A Peacemaking Project by Malhaar A.
What is the injustice we are solving?
You don’t need to have lived in New York City for long to have been awed by the protests around the shootings of people of color by police. For every killing, however, there are 200 persons of color across the country who die from preventable diseases and cancers, a tragedy that remains largely unreported. Neighborhoods of color in New York City especially strain under the burden of lack of healthcare access and awareness of diseases that predominantly afflict their community, leading to higher mortality than other races. I am proud to fight these inequalities through my non-profit healthdisparity.org, which organizes forums in schools and community centers of color to inform students about the threat that health disparities pose to their friends and families and inspire them to take action to save lives. As a teenager, spreading awareness through peer-to-peer workshops is our core principle as youth are the most effective liaisons in bringing about change to their communities. Our workshops have introduced over 2,000 community members to public health research, as they share their struggles in accessing life-saving healthcare and get answered health-related questions that they were uncomfortable asking in a safe space.
Our Compassionate Solution:
To solve this injustice of Health Disparities
we will address lack of knowledge of disease predisposition in minority communities
by organizing workshops where students of color can learn about social and genetic determinants of health.
Our Project Plan:
- Host workshops for 5000 people of color (currently at 3500)
- Integrate the topic of health disparities in 3 school curriculums (currently at 2)
- Measure impact of workshop through distribution of Institutional Review Board approved survey to attendees (target of 200, now at 25)
- Partner with 5 different non-profits working towards a similar goal (currently at 3)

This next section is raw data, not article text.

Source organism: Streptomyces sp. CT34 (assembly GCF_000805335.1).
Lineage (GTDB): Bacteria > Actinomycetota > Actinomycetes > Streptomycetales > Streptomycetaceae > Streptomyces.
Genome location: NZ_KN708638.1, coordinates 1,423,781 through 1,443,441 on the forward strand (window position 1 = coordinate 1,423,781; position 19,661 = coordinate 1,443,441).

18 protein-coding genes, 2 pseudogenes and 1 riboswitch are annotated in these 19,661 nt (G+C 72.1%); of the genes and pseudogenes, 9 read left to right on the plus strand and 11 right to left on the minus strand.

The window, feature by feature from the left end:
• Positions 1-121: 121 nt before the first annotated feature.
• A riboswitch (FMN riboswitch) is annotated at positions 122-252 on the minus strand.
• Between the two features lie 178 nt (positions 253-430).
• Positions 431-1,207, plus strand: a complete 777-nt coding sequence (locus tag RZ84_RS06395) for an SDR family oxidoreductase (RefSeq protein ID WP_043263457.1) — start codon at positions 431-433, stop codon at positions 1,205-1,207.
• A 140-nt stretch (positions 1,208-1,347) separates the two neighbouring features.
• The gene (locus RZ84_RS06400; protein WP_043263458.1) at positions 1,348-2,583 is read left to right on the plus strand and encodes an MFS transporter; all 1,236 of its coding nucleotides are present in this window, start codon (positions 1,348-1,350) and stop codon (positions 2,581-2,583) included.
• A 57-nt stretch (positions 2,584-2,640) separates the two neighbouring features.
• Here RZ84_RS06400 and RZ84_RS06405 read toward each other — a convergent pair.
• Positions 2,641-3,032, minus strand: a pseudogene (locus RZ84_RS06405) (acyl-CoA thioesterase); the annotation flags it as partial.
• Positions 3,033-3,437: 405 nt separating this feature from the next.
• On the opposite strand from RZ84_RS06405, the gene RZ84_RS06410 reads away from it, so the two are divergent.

- Participate/host 40 workshops/posters throughout New York City (currently at 30)
We will increase my / our compassion by...
As we organize more events and interact with more student attendees, we will better be able to empathize with their struggles and develop a sensitive plan to provide attendees effective support in their healthcare needs. Speaking and partnering with community leaders will allow us to hear their experience in the field and bring those lessons to our workshops.
How will you show courage?
It certainly takes courage to enter into and interact with communities different from your own. For this reason, we invite members of underserved minority communities to join the non-profit and help sensitize our team to members of their community. For example, we have already partnered with a group African American cancer survivors from Flatbush, Brooklyn to inspire and educate us to speak about sensitive topics around healthcare with minority communities.
How will you collaborate with others?
We already have a diverse set of national partners ranging from healthcare centers, governmental organizations, community activists and researchers. However, we are looking to expand and partner with other organization to further our mission of educating minority students. To do this, we speak at conferences to share the progress our non-profit has made,. We have a robust social media presence, for example in the last 90 days alone we have received over 50,000 impressions on our twitter page @HDisparity.
How will you know you are moving in the right direction? (What are specific ways you can measure your impact?)
We survey our attendees before and after our workshops using an Institutional Review Board approved survey to measure our impact. Guided by this feedback, we continuously make changes to increase our impact. Our initiatives have already received recognition from institutions like Brooklyn Borough Hall, which awarded us a citation, and New York Presbyterian Medical Center, Lang Youth Program. Our theory of change would be corroborated if we receive feedback from organizations that have hosted our workshops that they have changed their view towards health and have become activists in the field of health disparities. We would also like for researchers too to take the initiative to investigate genetic determinants of health disparities. Through our model of peer-to-peer workshops, students will feel empowered to speak to friends, family and community members about health disparities. As conversations around health take root in these communities, community members will begin tackling this injustice through independent initiatives like renovating cafeterias or reestablishing relations with healthcare professionals. We have already begun to see these projects blossom in the weeks and months after workshops. Our initiative with middle and high school medical internships will allow minority students to conduct health disparities research on their own communities. This groundbreaking experience will make students more passionate about the health of their community knowing the stark disparities present in incidence and mortality of cancer. Students create posters with their data that is shared with community leaders and healthcare professionals alike in their neighborhoods. This kickstarts further action to alleviate health disparities on the local level.